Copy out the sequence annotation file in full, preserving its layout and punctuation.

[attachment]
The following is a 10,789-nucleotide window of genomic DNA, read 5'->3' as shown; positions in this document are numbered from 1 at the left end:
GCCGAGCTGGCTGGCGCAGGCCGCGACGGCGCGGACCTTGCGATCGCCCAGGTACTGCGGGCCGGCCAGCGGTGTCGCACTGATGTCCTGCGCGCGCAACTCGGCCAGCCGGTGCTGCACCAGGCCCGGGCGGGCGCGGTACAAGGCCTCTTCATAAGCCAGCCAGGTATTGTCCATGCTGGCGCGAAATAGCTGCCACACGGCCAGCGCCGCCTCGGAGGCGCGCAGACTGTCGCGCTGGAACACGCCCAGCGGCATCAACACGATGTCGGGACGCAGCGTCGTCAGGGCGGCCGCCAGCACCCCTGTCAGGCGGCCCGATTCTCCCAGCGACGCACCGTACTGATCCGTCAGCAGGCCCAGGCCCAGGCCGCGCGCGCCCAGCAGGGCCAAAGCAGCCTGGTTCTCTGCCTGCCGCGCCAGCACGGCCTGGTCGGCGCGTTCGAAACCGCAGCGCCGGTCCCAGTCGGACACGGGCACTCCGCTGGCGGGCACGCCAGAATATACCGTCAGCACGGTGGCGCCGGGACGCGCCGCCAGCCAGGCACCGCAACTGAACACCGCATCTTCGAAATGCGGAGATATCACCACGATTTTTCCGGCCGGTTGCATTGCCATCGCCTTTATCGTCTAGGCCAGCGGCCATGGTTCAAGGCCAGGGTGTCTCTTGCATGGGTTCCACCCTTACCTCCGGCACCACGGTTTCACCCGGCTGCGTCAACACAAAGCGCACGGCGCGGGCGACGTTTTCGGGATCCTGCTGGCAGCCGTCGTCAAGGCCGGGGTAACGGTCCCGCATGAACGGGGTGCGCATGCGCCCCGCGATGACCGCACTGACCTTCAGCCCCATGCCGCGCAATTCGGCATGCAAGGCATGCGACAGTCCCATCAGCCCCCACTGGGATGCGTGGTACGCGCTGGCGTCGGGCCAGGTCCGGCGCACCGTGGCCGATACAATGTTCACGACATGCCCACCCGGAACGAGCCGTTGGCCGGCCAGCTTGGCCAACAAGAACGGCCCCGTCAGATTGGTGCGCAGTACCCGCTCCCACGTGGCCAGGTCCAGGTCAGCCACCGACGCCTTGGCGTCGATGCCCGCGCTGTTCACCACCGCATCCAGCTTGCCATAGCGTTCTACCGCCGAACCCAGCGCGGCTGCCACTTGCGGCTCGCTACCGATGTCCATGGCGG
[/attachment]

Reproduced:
The following is a 10,789-nucleotide window of genomic DNA, read 5'->3' as shown; positions in this document are numbered from 1 at the left end:
GCCGAGCTGGCTGGCGCAGGCCGCGACGGCGCGGACCTTGCGATCGCCCAGGTACTGCGGGCCGGCCAGCGGTGTCGCACTGATGTCCTGCGCGCGCAACTCGGCCAGCCGGTGCTGCACCAGGCCCGGGCGGGCGCGGTACAAGGCCTCTTCATAAGCCAGCCAGGTATTGTCCATGCTGGCGCGAAATAGCTGCCACACGGCCAGCGCCGCCTCGGAGGCGCGCAGACTGTCGCGCTGGAACACGCCCAGCGGCATCAACACGATGTCGGGACGCAGCGTCGTCAGGGCGGCCGCCAGCACCCCTGTCAGGCGGCCCGATTCTCCCAGCGACGCACCGTACTGATCCGTCAGCAGGCCCAGGCCCAGGCCGCGCGCGCCCAGCAGGGCCAAAGCAGCCTGGTTCTCTGCCTGCCGCGCCAGCACGGCCTGGTCGGCGCGTTCGAAACCGCAGCGCCGGTCCCAGTCGGACACGGGCACTCCGCTGGCGGGCACGCCAGAATATACCGTCAGCACGGTGGCGCCGGGACGCGCCGCCAGCCAGGCACCGCAACTGAACACCGCATCTTCGAAATGCGGAGATATCACCACGATTTTTCCGGCCGGTTGCATTGCCATCGCCTTTATCGTCTAGGCCAGCGGCCATGGTTCAAGGCCAGGGTGTCTCTTGCATGGGTTCCACCCTTACCTCCGGCACCACGGTTTCACCCGGCTGCGTCAACACAAAGCGCACGGCGCGGGCGACGTTTTCGGGATCCTGCTGGCAGCCGTCGTCAAGGCCGGGGTAACGGTCCCGCATGAACGGGGTGCGCATGCGCCCCGCGATGACCGCACTGACCTTCAGCCCCATGCCGCGCAATTCGGCATGCAAGGCATGCGACAGTCCCATCAGCCCCCACTGGGATGCGTGGTACGCGCTGGCGTCGGGCCAGGTCCGGCGCACCGTGGCCGATACAATGTTCACGACATGCCCACCCGGAACGAGCCGTTGGCCGGCCAGCTTGGCCAACAAGAACGGCCCCGTCAGATTGGTGCGCAGTACCCGCTCCCACGTGGCCAGGTCCAGGTCAGCCACCGACGCCTTGGCGTCGATGCCCGCGCTGTTCACCACCGCATCCAGCTTGCCATAGCGTTCTACCGCCGAACCCAGCGCGGCTGCCACTTGCGGCTCGCTACCGATGTCCATGGCGG